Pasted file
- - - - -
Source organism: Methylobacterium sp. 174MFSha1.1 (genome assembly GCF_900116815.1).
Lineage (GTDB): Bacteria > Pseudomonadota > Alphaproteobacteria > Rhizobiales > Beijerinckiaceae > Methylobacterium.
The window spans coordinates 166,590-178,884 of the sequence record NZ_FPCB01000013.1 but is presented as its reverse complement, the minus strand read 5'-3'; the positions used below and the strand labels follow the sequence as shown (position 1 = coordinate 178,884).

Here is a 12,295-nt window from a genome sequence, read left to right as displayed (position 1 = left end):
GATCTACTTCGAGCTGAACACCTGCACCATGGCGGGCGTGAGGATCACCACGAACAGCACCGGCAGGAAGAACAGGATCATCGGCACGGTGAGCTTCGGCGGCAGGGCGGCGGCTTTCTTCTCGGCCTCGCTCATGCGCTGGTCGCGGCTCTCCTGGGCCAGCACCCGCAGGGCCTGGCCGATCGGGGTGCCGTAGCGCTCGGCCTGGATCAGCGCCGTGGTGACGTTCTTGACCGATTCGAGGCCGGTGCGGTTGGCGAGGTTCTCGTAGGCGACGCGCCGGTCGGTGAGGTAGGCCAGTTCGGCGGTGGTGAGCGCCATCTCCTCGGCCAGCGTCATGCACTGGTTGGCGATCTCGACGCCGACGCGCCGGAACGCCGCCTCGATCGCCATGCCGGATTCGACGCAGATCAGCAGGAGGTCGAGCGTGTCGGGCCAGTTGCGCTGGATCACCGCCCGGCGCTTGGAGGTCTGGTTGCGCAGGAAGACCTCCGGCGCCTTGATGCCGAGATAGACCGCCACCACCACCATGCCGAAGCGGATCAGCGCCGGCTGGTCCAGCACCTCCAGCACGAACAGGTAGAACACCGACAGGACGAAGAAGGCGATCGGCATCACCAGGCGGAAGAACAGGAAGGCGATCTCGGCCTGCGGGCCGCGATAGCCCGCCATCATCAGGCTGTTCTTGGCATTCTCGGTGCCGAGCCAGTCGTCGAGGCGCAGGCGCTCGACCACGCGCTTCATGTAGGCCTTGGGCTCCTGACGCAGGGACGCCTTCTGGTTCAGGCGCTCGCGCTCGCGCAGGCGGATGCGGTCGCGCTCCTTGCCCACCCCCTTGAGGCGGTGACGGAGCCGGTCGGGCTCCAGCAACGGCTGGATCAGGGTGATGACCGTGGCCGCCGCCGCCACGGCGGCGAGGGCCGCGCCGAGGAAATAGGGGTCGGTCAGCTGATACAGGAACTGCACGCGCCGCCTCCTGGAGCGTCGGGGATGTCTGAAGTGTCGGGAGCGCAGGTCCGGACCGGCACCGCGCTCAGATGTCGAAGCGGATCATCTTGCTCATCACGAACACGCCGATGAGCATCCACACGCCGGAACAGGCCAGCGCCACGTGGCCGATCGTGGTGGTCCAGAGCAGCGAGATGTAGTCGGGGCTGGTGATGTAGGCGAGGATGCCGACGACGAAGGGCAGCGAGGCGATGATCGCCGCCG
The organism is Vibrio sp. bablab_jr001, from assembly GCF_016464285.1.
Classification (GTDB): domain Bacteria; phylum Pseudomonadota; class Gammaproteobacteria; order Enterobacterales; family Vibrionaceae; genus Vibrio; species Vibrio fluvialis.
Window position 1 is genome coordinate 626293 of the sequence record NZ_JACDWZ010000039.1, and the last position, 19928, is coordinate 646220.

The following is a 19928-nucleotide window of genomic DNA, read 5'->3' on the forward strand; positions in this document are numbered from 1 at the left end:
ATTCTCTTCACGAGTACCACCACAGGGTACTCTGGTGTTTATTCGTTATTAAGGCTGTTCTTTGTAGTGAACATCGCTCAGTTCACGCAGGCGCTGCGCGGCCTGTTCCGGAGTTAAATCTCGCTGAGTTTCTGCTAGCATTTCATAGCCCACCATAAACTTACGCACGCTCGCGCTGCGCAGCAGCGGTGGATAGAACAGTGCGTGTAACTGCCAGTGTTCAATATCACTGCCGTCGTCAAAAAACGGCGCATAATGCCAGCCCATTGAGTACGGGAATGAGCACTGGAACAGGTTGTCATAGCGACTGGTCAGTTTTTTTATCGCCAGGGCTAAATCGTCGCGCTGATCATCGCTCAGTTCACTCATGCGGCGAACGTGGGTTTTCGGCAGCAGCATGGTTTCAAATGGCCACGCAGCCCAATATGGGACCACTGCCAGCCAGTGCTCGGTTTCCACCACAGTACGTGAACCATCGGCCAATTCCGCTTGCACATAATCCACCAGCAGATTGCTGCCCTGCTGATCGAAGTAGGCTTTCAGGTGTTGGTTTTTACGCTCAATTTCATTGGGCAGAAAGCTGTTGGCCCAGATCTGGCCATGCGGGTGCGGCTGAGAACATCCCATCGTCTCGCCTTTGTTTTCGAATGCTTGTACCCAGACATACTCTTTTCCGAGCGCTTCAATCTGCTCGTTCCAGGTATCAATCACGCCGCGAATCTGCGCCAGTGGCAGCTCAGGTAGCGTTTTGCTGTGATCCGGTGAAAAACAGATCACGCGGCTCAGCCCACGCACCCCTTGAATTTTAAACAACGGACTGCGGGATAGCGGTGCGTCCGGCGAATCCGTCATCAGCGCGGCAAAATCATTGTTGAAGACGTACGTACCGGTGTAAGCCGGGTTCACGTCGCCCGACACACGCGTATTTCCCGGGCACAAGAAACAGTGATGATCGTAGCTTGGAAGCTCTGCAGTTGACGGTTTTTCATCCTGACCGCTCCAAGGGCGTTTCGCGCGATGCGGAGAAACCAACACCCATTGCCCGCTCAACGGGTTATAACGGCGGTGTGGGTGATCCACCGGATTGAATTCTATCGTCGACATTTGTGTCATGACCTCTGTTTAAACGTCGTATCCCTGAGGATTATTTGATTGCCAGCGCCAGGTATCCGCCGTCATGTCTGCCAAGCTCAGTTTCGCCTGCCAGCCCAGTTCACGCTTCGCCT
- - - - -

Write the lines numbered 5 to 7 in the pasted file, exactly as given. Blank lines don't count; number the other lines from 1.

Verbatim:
GATCTACTTCGAGCTGAACACCTGCACCATGGCGGGCGTGAGGATCACCACGAACAGCACCGGCAGGAAGAACAGGATCATCGGCACGGTGAGCTTCGGCGGCAGGGCGGCGGCTTTCTTCTCGGCCTCGCTCATGCGCTGGTCGCGGCTCTCCTGGGCCAGCACCCGCAGGGCCTGGCCGATCGGGGTGCCGTAGCGCTCGGCCTGGATCAGCGCCGTGGTGACGTTCTTGACCGATTCGAGGCCGGTGCGGTTGGCGAGGTTCTCGTAGGCGACGCGCCGGTCGGTGAGGTAGGCCAGTTCGGCGGTGGTGAGCGCCATCTCCTCGGCCAGCGTCATGCACTGGTTGGCGATCTCGACGCCGACGCGCCGGAACGCCGCCTCGATCGCCATGCCGGATTCGACGCAGATCAGCAGGAGGTCGAGCGTGTCGGGCCAGTTGCGCTGGATCACCGCCCGGCGCTTGGAGGTCTGGTTGCGCAGGAAGACCTCCGGCGCCTTGATGCCGAGATAGACCGCCACCACCACCATGCCGAAGCGGATCAGCGCCGGCTGGTCCAGCACCTCCAGCACGAACAGGTAGAACACCGACAGGACGAAGAAGGCGATCGGCATCACCAGGCGGAAGAACAGGAAGGCGATCTCGGCCTGCGGGCCGCGATAGCCCGCCATCATCAGGCTGTTCTTGGCATTCTCGGTGCCGAGCCAGTCGTCGAGGCGCAGGCGCTCGACCACGCGCTTCATGTAGGCCTTGGGCTCCTGACGCAGGGACGCCTTCTGGTTCAGGCGCTCGCGCTCGCGCAGGCGGATGCGGTCGCGCTCCTTGCCCACCCCCTTGAGGCGGTGACGGAGCCGGTCGGGCTCCAGCAACGGCTGGATCAGGGTGATGACCGTGGCCGCCGCCGCCACGGCGGCGAGGGCCGCGCCGAGGAAATAGGGGTCGGTCAGCTGATACAGGAACTGCACGCGCCGCCTCCTGGAGCGTCGGGGATGTCTGAAGTGTCGGGAGCGCAGGTCCGGACCGGCACCGCGCTCAGATGTCGAAGCGGATCATCTTGCTCATCACGAACACGCCGATGAGCATCCACACGCCGGAACAGGCCAGCGCCACGTGGCCGATCGTGGTGGTCCAGAGCAGCGAGATGTAGTCGGGGCTGGTGATGTAGGCGAGGATGCCGACGACGAAGGGCAGCGAGGCGATGATCGCCGCCG
The organism is Vibrio sp. bablab_jr001, from assembly GCF_016464285.1.
Classification (GTDB): domain Bacteria; phylum Pseudomonadota; class Gammaproteobacteria; order Enterobacterales; family Vibrionaceae; genus Vibrio; species Vibrio fluvialis.